What this is all leading to, is the storytellers and creators of TV and movie content realized that having everything work out and be wrapped up neatly isn’t very dramatic. We like to see our heroes win, but it’s truly only satisfying if there are actual stakes–and actual threat that they might lose. But more and more shows have connected around the “anti-hero” or the just plain bad guy (see: Tony Soprano and Vic Mackey). That’s why fans are so mad about Han Solo not shooting Greedo first — it’s not about Han being a cold-blooded killer as George Lucas vainly asserts — it’s a character trait that shows Han is a man of action who will not be walked into a corner
It used to be that the audience had to identify with the main character. He had to be moral and make good decisions. He may not always win, but he always did his best. Both Tony and Vic showed us that our main character doesn’t need to be good — in fact, he can be downright loathsome as long as he is interesting to watch. Walter White is a great example of this; he started in a place where people could identify with him and understand his choices (to an extent), but as Breaking Bad went on, Walt started to go off the rails. He really went from “Mr. Blue Chips to Scarface” as creator Vince Gilligan envisioned.
It’s not exactly a new or foreign concept. The Godfather depicted protagonists as bad guys doing bad things, but we generally rooted for them. Or at least we were fascinated to watch. The slasher film craze of the 80s works into this, too. The movies started out as being innocence against violence and evil, but gradually characters like Jason, Freddy Kruger, and Michael Myers became the stars. Audiences turned out to see Jason get those immoral kids doing drugs, having sex, or just generally being mean. They were taking authoritative action — not action we would take necessarily, but these are movies; we want our characters doing interesting things.
Consider Hannibal Lecter. Really think about who he is and what he does. He kills people and he eats them. In some cases, he tortures them before he kills them. He made one guy cut off his face and feed it to dogs. But we like him. He’s a gentleman, he’s got a great accent, he’s smart, he’s witty, and, generally, he goes after people that we don’t really like. At the heart of it, though, are Hannibal Lecter’s contradictions. We’re mesmerized by this character who does such terrible things, but on the surface is really quite interesting. He’s affable (to some), he tells great stories, and he seems to know more about you than you do.
Contradiction is dramatic. It creates story where the script doesn’t explicitly depict it. “Clarice Starling is bright, young, and innocent. Hannibal Lecter is incisive, brilliant, and dangerous.” What happens when these two forces meet? As they talk and interface, that story plays out in the actors’ performances while the overt plot comes through in their dialogue and revelations. Plus, try to remember that when Silence of the Lambs came out, other than book readers and the 13 people that saw Manhunter, no one really knew what Hannibal Lecter was. Other characters told us he was dangerous and Clarice, herself, says it to his face when she notes that he “ate” his victims instead of keeping parts of them as trophies. Of course, it didn’t hurt that the amazingly charismatic and charming Anthony Hopkins played Lecter. Until the 3rd act, when Lecter escapes in traumatic and explosively violent fashion we didn’t really know what he was capable of doing. There’s probably even a few people that silently cheered his escape because Lecter’s captor, Dr. Chilton, is so slimy and loathsome.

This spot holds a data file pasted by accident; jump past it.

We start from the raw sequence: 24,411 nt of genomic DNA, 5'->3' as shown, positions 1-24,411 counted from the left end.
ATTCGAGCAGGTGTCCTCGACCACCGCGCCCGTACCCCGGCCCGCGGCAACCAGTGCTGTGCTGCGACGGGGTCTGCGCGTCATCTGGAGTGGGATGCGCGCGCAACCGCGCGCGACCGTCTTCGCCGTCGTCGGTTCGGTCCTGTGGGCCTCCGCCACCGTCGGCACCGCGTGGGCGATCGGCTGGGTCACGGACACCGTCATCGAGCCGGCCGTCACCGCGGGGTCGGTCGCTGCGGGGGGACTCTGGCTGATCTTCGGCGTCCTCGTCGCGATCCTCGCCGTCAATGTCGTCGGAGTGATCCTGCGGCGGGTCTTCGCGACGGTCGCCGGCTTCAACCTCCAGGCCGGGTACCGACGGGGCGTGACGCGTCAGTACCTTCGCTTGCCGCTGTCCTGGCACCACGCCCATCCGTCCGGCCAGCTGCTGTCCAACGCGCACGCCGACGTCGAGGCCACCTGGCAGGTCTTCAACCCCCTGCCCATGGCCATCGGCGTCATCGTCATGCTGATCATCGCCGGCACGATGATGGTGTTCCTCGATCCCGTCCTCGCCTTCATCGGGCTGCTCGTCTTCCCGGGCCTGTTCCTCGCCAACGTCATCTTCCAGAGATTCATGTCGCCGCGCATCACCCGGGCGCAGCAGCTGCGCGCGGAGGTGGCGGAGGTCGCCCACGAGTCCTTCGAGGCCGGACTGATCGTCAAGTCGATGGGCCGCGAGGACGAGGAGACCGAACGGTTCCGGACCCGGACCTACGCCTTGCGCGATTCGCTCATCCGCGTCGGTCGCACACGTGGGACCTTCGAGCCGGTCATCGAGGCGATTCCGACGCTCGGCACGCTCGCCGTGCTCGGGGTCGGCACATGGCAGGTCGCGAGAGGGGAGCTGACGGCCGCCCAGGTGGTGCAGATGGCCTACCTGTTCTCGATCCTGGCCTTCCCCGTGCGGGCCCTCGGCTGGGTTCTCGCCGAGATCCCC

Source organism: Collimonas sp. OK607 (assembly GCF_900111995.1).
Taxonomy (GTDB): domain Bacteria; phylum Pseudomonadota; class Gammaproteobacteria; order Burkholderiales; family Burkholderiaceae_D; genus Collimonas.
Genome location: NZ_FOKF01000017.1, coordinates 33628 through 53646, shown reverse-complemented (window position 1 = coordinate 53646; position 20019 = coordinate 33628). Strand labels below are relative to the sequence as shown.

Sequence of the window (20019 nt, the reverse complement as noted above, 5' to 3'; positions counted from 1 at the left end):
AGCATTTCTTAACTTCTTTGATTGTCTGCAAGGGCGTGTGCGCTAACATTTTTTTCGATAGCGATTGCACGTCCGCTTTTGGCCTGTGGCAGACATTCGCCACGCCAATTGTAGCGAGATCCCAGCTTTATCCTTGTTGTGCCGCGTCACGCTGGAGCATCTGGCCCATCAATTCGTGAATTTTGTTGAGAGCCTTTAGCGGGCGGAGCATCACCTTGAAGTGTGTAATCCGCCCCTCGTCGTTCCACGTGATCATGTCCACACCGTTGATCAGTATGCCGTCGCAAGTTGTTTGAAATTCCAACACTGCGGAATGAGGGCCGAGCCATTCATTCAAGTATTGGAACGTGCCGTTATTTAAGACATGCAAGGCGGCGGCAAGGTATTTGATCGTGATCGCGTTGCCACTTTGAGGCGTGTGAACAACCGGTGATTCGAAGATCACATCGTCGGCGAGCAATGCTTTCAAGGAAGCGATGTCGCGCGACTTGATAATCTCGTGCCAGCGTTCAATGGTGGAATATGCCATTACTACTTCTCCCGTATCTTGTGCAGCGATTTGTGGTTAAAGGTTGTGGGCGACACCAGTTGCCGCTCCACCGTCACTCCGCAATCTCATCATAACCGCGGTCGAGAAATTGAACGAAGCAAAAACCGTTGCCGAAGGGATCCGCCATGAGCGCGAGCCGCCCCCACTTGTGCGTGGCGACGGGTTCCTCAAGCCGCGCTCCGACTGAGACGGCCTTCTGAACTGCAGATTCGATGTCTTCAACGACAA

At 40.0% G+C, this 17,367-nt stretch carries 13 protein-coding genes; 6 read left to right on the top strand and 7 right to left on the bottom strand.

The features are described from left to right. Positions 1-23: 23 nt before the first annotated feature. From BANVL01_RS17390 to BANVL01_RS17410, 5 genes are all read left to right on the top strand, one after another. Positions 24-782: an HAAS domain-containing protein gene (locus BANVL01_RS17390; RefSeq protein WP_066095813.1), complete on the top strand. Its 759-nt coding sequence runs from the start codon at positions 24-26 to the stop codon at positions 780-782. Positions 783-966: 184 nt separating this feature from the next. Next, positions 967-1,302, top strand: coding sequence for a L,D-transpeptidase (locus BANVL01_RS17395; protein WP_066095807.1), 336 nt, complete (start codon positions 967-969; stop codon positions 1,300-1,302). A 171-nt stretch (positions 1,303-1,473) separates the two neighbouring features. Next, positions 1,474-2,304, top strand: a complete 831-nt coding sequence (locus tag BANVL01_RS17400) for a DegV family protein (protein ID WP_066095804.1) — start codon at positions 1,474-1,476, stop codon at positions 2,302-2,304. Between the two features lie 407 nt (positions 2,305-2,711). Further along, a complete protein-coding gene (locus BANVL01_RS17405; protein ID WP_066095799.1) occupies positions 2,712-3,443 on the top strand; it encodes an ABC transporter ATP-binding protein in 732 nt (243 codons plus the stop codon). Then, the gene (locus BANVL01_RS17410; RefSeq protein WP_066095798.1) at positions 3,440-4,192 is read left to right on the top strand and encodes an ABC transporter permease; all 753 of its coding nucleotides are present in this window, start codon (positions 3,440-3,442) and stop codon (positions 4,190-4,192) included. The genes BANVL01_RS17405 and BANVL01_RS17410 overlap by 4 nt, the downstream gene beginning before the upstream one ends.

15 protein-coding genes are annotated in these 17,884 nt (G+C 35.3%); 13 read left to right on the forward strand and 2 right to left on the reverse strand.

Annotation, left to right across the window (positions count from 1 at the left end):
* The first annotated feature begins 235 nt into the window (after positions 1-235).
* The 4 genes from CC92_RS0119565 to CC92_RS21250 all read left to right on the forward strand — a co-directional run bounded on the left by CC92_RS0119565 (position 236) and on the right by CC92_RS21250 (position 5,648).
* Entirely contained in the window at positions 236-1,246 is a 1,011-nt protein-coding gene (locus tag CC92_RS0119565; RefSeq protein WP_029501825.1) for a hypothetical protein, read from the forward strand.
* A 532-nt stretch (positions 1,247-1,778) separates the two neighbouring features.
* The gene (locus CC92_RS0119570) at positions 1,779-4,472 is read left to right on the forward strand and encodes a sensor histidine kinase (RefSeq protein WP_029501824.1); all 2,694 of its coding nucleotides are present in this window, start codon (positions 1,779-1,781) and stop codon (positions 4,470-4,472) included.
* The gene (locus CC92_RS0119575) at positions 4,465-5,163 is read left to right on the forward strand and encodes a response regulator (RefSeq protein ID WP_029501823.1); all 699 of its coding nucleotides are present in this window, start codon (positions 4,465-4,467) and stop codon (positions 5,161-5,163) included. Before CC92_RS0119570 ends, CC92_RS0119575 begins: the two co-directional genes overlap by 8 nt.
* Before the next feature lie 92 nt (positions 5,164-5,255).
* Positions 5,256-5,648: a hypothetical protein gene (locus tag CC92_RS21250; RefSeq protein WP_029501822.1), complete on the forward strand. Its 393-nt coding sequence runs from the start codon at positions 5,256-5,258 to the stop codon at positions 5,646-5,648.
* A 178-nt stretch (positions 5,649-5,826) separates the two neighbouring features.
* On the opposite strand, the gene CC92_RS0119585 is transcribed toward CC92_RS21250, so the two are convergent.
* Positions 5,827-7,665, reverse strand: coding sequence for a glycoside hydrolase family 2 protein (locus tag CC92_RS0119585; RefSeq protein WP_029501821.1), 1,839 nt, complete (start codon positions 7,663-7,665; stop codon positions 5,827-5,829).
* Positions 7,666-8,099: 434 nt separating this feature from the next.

Anyway, to bring this long-winded piece back to something resembling a point, in Silence of the Lambs, the bad guy wins after a fashion. The primary antagonist, Jame Gumb, is killed by our fledgling hero, Clarice Starling, but Hannibal Lecter escapes. AND as we now now, Lecter is certainly more dangerous than Gumb. Frankly, Lecter emboldens guys like Jame Gumb and makes them worse. The audience is really the winner in this scenario. It’s just watched a taut, well-executed story where the bad guy wins. It can’t wait to see more.
Similarly, rather than be angry or downcast because the Ninja Turtles or Power Rangers lost, I was jazzed up. The story was excited. What would my heroes do now? As exciting as heroes are when they’re winning, they’re more interesting when they’re losing. How will they react? Can they turn things back in their favor?
Think about Captain America: The Winter Soldier. The most common criticism of Captain America is that he, like Superman, is too perfect. He’s bland. He’s a boy scout. Those things are true. But what does the bland, boy scout do when the ground fall out from underneath him? What does he do when everything he believes is called into question? He’s named “Captain America” for goodness sake. What does he do when the United States he’s fighting for tries to kill him and is responsible for some really heinous stuff? TWS was a great movie and while (spoiler alert) the good guys prevail in the end, it was a Pyrrhic Victory. Many are dead and one of the bedrock foundations (so we thought…) of the Marvel Cinematic Universe is shattered to pieces. The bad guys sort of won and that movie was the better for it (so is Agents of S.H.I.E.L.D.).
I’m sorry for the somewhat meandering piece. I used to get these thoughts out with my friends at my old job and since I don’t have easy access to those fine minds anymore, this is the medium I must use. And, I ask you, if random thoughts about TV shows and movies don’t belong on the Internet, where do they belong, huh?
Oh yeah, and watch Hannibal (1st Season up on Amazon Prime and 2nd season on Amazon or iTunes or whatever digital medium you prefer). It’s really good.